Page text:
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  1. #1
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    Giant TCR SL2 possible upgrades for comfort.

    In need of some advice.

    I'm somewhat new to riding. I went to my LBS to purchase my first bike. With recommendations from the salesman I purchase the Giant TCR SL2. Overall, I think the bike is great, itís very responsive, fast, and nice looking. My first summer on the bike I road approx 10-20 miles at a clip. I thought minor back pain and fatigue in my arms due to vibrations was a normal occurrence or something I had to get used to. Fast forward to my third season on my bike. I am still experiencing these issues and I really can't ride over 20 miles without discomfort. It really was not until I rode my friends Specialized Roubaix SL4 that I found out not all bikes have vibrations issues.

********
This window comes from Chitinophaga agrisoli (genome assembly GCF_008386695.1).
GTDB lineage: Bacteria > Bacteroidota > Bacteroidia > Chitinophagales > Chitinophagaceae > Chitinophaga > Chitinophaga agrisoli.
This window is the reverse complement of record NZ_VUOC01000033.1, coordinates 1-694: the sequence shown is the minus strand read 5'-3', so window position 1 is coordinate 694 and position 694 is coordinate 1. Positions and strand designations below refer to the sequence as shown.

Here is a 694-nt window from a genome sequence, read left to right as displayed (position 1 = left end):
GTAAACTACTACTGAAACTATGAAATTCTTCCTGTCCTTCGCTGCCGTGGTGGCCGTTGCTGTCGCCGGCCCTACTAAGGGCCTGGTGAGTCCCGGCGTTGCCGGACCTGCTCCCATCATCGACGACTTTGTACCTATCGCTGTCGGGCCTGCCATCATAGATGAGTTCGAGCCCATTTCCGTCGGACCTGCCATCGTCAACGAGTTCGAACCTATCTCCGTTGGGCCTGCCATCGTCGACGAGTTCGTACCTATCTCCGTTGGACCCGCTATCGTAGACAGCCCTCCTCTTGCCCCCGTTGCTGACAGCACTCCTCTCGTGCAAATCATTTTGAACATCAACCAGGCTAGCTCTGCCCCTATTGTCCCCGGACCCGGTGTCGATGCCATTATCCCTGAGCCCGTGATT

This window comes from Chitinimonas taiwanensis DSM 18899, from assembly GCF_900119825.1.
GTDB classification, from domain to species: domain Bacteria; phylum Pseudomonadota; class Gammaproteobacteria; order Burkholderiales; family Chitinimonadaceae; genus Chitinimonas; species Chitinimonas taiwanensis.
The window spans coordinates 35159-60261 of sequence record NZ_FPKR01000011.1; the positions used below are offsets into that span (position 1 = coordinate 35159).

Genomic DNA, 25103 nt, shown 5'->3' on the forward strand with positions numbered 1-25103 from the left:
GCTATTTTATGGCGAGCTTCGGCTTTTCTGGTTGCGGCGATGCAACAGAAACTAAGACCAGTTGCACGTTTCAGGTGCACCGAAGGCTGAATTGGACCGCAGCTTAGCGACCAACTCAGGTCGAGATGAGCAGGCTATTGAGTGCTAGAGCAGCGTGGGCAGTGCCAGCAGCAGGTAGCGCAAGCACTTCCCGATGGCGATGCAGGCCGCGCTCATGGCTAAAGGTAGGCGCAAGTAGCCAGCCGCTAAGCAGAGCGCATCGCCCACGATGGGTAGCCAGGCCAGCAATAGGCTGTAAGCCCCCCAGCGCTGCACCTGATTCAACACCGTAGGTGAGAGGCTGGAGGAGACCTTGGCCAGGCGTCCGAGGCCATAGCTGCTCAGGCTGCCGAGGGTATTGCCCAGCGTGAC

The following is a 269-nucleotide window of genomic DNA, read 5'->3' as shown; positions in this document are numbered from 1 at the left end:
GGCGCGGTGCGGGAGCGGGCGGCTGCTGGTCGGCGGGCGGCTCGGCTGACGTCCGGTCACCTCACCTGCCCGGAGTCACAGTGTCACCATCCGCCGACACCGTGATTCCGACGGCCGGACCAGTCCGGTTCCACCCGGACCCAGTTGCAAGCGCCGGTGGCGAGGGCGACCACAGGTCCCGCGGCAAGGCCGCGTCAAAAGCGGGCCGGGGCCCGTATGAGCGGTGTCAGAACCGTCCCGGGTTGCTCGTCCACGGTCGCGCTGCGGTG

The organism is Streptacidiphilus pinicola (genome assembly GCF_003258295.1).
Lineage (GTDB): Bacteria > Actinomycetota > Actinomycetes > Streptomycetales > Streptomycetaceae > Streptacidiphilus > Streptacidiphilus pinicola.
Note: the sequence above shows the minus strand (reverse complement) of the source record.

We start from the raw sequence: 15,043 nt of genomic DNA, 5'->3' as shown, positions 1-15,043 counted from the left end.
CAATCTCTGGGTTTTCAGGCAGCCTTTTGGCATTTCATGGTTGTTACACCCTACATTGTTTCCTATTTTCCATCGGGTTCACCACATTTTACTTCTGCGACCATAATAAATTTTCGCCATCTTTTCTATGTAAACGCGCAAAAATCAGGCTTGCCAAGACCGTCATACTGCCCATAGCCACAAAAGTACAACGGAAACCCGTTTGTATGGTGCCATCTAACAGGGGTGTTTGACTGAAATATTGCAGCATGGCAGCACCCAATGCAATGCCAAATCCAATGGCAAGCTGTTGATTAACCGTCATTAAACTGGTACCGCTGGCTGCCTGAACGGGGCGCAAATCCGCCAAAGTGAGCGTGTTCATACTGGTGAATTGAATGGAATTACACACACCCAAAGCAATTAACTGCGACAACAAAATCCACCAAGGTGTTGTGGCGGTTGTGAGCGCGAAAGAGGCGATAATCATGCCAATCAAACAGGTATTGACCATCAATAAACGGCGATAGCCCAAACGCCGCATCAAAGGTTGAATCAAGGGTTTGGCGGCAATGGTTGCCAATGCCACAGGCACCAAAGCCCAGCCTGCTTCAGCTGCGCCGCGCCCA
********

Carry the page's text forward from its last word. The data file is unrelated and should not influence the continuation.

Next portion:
For my question, is there anything I can do to limit the vibration in my arms without buying a new bike? Would handlebars make a difference or should I just start saving for a Trek Domane or a Specialized Roubaix?

    Thanks

  2. #2
    coprolite fietsbob's Avatar
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    Or A Recumbent , if you want Comfort .. loose the ass-hatchet saddle entirely..

  3. #3
    Senior Member alcjphil's Avatar
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    If you are having issues with harsh road feel, the very first thing I would look at is tire pressure,after that tire width. The first costs nothing, the second, a new set of tires. Many riders pump their tires up to the maximum the tire is rated for when they really need far less. Unless you are a heavy rider, you may not need that much pressure. Some tires also ride more harshly than others, particularly tires designed for extra puncture protection. As an example, I weigh about 160 pounds and ride 700 x 25 tires at about 90 psi. I have no issues whatever with ride harshness